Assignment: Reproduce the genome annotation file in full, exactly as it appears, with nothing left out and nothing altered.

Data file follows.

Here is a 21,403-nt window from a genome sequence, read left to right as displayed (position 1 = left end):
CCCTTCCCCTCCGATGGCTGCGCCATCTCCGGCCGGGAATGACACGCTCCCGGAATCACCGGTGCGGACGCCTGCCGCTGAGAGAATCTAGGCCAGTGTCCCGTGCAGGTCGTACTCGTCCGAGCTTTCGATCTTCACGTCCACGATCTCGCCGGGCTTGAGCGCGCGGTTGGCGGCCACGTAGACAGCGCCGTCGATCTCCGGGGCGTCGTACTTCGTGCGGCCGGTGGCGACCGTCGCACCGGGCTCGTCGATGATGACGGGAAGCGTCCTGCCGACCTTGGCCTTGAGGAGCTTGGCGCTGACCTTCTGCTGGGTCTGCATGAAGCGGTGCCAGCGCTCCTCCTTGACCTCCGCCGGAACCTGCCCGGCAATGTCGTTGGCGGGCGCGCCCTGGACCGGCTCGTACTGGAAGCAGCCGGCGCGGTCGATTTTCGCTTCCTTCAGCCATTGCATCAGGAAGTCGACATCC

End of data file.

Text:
Here is a 21,403-nt window from a genome sequence, read left to right as displayed (position 1 = left end):
CCCTTCCCCTCCGATGGCTGCGCCATCTCCGGCCGGGAATGACACGCTCCCGGAATCACCGGTGCGGACGCCTGCCGCTGAGAGAATCTAGGCCAGTGTCCCGTGCAGGTCGTACTCGTCCGAGCTTTCGATCTTCACGTCCACGATCTCGCCGGGCTTGAGCGCGCGGTTGGCGGCCACGTAGACAGCGCCGTCGATCTCCGGGGCGTCGTACTTCGTGCGGCCGGTGGCGACCGTCGCACCGGGCTCGTCGATGATGACGGGAAGCGTCCTGCCGACCTTGGCCTTGAGGAGCTTGGCGCTGACCTTCTGCTGGGTCTGCATGAAGCGGTGCCAGCGCTCCTCCTTGACCTCCGCCGGAACCTGCCCGGCAATGTCGTTGGCGGGCGCGCCCTGGACCGGCTCGTACTGGAAGCAGCCGGCGCGGTCGATTTTCGCTTCCTTCAGCCATTGCATCAGGAAGTCGACATCC